Developments in the PPACA Contraceptive Coverage Controversy

May 04, 2016


Under the Patient Protection and Affordable Care Act of 2010 (“PPACA”), non-grandfathered group health plans subject to the PPACA’s plan design mandates must provide a number of preventive services without cost sharing when the services are received in-network by a covered participant. The inability for a plan sponsor to engage in significant cost shifting and maintain grandfathered status has led to the number of grandfathered plans steadily dwindling over time. The PPACA itself did not directly define which preventive services were covered, instead it identifies them in four categories and outsources their identification as follows:

  1. Preventive services receiving an A or B recommendation from the United States Preventive Services Task Force.
  2. Immunizations as recommended for individuals by the Centers for Disease Control and Prevention.
  3. Preventive services for infants, children, and adolescents recommended by the Health Resources and Services Administration.
  4. Preventive services for women recommended by the Health Resources and Services Administration.

This drafting in the PPACA permitted the evolution and expansion of the prevented services mandate over time. The recommendations for preventive services for women eventually appeared and included a requirement that non-grandfathered plans cover a variety of contraceptive services for women starting with the first plan year beginning on or after August 1, 2012 (i.e., January 1, 2013 for calendar year plans).

The Religious Accommodation Compromise

Regulatory guidance released in 2013 exempted the group health plans of religious employers. Religious employers were narrowly defined as houses of worship, with no exemption for many religiously affiliated non-profit organizations or any for-profit organization, however religiously inclined it or its owners happened to be. The 2013 regulations permitted an accommodation for a non-profit, religiously affiliated organization that:

  1. On account of religious objections, opposes providing coverage for some or all of any contraceptive services otherwise required to be covered;
  2. Is organized and operates as a nonprofit entity;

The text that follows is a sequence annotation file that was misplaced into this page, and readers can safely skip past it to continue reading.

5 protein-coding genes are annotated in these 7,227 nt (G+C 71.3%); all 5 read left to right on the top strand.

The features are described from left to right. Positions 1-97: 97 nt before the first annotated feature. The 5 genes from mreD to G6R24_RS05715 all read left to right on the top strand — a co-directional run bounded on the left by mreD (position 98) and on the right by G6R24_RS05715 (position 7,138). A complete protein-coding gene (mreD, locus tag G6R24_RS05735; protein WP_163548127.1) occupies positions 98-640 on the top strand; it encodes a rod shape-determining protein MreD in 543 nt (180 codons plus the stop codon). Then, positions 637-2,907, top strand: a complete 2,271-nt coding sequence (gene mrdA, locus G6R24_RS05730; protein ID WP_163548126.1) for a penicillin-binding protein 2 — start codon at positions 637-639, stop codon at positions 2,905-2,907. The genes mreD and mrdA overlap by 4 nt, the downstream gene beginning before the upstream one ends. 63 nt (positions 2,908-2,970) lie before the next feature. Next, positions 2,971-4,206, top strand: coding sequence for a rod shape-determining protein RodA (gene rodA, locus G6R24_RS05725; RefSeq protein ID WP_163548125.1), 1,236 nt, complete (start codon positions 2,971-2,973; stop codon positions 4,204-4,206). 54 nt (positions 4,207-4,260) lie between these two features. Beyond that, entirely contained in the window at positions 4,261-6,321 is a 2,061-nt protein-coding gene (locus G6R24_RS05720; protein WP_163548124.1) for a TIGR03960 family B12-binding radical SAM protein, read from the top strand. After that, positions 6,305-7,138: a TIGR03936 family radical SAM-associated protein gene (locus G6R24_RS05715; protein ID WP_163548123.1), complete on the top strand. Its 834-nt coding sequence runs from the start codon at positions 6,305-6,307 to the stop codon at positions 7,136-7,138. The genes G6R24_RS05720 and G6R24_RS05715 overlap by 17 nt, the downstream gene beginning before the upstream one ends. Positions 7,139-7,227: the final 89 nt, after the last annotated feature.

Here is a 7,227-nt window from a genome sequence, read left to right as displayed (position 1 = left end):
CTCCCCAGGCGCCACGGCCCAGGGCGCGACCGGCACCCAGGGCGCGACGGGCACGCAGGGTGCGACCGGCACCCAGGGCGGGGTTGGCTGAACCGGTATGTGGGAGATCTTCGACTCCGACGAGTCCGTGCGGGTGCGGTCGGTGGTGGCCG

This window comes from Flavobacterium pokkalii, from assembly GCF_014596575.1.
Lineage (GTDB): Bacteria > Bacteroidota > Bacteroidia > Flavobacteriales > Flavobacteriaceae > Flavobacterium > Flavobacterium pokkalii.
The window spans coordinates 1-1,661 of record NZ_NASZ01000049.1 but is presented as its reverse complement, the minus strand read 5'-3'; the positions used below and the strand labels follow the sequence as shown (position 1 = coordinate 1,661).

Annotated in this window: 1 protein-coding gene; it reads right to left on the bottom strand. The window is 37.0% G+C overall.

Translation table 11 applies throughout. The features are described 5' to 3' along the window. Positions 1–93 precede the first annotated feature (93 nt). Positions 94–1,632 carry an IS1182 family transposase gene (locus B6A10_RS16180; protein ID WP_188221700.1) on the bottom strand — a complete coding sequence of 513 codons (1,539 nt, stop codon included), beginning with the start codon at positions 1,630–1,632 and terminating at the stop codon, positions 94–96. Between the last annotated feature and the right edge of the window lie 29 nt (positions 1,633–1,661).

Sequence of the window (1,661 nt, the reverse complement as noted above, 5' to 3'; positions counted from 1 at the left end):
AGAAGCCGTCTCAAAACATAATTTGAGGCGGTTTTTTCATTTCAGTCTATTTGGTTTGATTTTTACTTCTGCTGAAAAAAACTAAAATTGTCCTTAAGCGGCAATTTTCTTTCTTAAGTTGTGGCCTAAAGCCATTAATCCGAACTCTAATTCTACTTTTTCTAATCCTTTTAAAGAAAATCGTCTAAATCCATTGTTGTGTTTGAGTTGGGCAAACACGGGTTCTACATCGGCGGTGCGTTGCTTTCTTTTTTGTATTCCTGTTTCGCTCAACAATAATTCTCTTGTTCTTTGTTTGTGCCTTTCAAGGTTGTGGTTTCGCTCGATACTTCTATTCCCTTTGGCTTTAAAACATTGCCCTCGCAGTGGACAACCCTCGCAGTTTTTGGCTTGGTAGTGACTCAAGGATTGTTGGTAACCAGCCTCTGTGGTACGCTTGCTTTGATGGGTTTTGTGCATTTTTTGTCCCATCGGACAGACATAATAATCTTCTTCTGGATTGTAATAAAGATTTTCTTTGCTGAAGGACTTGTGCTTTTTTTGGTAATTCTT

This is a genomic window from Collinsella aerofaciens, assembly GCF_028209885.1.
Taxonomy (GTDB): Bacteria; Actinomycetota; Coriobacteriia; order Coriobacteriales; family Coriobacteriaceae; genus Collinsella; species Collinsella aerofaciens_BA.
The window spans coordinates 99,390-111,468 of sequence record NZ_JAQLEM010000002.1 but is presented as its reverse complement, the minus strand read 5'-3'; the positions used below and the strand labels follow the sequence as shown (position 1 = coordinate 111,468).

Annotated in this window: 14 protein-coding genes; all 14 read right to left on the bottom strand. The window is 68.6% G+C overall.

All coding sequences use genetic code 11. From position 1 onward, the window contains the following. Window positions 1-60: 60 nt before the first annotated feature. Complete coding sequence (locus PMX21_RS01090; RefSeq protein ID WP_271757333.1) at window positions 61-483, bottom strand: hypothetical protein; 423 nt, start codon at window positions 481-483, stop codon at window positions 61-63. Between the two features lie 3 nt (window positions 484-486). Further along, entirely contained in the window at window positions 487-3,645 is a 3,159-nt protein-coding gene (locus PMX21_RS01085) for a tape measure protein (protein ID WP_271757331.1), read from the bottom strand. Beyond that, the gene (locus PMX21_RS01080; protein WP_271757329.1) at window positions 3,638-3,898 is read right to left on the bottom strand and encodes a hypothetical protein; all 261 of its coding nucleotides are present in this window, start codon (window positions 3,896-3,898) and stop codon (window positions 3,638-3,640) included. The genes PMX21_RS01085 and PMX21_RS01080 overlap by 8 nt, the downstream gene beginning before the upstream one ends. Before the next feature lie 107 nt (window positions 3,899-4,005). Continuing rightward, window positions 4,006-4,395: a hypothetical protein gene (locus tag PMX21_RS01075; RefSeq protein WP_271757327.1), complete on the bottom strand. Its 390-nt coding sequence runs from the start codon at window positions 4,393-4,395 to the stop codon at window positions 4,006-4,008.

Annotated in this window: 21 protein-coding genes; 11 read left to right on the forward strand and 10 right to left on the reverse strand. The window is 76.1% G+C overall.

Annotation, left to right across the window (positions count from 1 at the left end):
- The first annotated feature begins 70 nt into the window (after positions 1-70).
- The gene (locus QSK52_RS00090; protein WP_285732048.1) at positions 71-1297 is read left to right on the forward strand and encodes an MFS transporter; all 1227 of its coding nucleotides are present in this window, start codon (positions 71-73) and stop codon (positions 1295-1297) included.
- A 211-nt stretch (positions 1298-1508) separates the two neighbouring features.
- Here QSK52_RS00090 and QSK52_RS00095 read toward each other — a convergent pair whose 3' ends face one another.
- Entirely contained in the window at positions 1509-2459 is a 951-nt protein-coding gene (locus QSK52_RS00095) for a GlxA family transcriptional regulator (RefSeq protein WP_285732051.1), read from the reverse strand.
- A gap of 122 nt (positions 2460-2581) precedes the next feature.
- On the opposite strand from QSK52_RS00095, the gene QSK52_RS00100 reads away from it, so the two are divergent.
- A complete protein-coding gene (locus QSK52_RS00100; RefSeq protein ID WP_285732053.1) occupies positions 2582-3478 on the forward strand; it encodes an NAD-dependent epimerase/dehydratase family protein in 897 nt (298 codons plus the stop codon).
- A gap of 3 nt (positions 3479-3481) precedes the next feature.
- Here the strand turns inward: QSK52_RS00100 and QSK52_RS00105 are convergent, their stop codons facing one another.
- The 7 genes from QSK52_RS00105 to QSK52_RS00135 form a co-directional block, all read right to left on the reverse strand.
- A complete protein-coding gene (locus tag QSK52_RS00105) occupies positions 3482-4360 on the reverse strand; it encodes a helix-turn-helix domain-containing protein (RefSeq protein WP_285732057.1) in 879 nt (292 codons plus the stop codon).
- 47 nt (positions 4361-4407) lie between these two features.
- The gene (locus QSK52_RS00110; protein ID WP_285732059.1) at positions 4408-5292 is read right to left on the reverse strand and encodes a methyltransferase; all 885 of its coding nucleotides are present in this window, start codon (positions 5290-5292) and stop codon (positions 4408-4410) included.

3. Holds itself out as a religious organization; and
  4. Self-certifies that it meets these criteria in accordance with the provisions of the final regulations.

The non-profit religiously affiliated organization would then provide a copy of the certification form to its insurance carrier or third-party administrator (“TPA”), who would arrange for the provision and payment of the mandated women’s contraceptive services at no cost to the objecting organization. This cost absorption would then be offset by adjustments to the user fees paid by health insurance issuers in the federal public insurance marketplace. It is common for the same legal entity to operate as both an insurer and TPA or belong to a family of closely related legal entities who do, easing the payment by adjustments to the user fees.

Hobby Lobby’s victory at the Supreme Court benefits closely held businesses whose owners object to providing the mandated contraceptive services (Burwell v. Hobby Lobby Stores, Inc., 134 S.Ct. 2751 (2014)). The Hobby Lobby decision, and many objections about the certification process and its implications for the non-profit, religiously affiliated employers, resulted in further regulatory guidance appearing in August of 2014 (issued as final in 2015). This regulatory guidance softened the process by having a company notify the U.S. Department of Health & Human Services (“HHS”) by letter that it was requesting the religious accommodation. HHS would then contact the insurer or TPA directly to complete the process. The regulatory guidance also expanded the accommodation to apply to closely held, for-profit entities objecting on religious grounds and defined them as: